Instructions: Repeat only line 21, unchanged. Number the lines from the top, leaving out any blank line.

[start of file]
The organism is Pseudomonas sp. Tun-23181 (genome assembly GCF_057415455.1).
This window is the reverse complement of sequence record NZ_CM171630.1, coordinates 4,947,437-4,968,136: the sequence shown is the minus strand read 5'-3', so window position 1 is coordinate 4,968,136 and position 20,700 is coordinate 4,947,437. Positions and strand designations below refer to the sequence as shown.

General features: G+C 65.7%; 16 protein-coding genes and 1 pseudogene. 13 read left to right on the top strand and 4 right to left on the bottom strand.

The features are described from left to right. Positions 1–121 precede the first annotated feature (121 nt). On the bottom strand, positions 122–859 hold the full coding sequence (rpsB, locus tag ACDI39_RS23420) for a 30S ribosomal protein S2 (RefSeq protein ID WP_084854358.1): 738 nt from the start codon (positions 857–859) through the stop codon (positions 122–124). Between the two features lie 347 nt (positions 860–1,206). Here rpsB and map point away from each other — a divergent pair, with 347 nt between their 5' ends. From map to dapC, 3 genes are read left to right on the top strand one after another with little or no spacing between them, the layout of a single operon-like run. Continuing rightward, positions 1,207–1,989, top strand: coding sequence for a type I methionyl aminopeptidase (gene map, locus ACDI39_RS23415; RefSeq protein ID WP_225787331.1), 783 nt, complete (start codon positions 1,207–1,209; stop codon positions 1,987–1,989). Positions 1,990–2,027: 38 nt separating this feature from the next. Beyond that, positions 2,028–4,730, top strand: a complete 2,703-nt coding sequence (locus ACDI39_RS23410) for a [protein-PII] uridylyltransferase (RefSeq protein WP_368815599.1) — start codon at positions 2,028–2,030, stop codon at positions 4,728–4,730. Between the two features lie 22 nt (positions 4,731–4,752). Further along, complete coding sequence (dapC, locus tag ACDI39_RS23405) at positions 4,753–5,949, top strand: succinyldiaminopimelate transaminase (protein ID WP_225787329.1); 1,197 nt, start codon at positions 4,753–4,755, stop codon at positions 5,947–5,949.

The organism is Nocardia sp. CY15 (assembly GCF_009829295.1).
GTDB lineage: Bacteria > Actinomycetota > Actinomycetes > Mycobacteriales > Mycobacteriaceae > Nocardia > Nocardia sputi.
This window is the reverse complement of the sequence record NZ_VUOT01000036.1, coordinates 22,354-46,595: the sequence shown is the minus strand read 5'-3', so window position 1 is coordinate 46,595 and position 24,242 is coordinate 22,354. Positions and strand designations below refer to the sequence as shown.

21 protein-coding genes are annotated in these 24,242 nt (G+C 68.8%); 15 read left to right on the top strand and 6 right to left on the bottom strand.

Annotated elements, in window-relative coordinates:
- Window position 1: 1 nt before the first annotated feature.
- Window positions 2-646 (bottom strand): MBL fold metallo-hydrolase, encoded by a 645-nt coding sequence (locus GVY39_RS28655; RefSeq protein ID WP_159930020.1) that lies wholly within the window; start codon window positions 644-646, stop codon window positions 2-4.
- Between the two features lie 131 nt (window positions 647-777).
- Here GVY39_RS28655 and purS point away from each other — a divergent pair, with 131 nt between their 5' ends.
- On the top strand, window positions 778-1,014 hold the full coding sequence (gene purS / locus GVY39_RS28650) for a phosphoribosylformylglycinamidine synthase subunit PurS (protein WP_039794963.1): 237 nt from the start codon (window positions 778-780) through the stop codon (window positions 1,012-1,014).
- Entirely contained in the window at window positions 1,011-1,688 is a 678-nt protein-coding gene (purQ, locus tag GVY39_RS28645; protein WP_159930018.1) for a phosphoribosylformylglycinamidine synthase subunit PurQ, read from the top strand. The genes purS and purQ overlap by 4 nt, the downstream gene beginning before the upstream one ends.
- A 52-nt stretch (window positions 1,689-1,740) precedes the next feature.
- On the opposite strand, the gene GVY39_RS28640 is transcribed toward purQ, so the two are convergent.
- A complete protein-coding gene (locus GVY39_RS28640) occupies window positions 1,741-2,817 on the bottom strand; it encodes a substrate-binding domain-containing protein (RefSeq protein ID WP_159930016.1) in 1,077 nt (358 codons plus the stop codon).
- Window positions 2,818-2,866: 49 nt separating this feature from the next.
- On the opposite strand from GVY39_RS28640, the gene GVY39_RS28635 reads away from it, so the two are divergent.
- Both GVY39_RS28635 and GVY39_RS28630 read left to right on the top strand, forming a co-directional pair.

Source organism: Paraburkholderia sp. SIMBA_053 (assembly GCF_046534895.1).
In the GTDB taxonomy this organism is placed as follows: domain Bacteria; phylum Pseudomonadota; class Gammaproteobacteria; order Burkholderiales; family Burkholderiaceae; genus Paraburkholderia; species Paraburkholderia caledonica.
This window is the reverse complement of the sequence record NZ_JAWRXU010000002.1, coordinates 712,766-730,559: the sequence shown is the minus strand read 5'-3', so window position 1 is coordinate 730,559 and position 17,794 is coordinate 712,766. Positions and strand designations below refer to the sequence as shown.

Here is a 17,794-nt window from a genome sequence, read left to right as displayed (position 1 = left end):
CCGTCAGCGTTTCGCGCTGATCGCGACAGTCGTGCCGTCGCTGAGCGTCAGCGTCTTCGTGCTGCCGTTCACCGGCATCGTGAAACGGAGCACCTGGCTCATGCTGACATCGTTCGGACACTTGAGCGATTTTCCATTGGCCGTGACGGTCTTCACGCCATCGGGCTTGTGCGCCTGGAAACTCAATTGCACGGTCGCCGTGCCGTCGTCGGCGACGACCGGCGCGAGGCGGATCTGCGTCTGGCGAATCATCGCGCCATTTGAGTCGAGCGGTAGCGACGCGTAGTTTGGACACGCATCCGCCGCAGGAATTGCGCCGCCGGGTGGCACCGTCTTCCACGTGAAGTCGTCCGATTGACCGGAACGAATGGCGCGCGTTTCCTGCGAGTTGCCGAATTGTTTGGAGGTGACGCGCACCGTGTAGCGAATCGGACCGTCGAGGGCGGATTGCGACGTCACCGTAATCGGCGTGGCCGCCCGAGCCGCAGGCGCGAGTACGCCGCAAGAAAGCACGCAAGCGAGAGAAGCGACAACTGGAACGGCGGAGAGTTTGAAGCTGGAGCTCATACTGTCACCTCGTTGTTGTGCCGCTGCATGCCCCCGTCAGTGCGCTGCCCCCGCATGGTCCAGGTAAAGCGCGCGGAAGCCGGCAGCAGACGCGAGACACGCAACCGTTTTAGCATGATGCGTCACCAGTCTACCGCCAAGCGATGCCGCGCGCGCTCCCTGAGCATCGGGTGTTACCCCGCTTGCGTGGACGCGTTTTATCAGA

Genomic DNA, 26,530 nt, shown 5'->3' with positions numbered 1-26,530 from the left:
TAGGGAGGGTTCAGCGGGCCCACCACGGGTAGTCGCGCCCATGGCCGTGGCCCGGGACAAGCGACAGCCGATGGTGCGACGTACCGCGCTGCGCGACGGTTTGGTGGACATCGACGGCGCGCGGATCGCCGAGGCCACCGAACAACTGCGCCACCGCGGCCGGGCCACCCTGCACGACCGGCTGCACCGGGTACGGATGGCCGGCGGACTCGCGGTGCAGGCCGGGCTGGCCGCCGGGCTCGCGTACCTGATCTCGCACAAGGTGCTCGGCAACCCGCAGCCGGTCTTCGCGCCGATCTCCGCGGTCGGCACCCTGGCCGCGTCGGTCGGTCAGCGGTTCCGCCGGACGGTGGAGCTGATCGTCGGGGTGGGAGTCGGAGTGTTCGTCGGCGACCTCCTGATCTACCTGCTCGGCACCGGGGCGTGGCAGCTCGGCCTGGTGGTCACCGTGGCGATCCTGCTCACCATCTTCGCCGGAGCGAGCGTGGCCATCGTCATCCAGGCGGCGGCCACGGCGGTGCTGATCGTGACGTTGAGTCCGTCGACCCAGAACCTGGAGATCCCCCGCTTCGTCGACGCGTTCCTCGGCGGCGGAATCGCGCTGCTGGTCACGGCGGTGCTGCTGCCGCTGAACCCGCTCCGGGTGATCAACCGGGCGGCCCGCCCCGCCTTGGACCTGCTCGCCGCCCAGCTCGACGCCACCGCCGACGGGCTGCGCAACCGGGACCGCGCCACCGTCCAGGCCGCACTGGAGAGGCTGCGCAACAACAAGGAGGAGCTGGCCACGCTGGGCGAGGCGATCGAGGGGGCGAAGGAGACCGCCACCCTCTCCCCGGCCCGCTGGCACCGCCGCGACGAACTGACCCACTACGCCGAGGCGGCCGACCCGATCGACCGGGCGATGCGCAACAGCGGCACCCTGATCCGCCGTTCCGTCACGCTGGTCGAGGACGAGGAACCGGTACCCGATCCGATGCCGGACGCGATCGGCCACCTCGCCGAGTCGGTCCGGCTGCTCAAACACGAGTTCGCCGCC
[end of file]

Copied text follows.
- Both GVY39_RS28635 and GVY39_RS28630 read left to right on the top strand, forming a co-directional pair.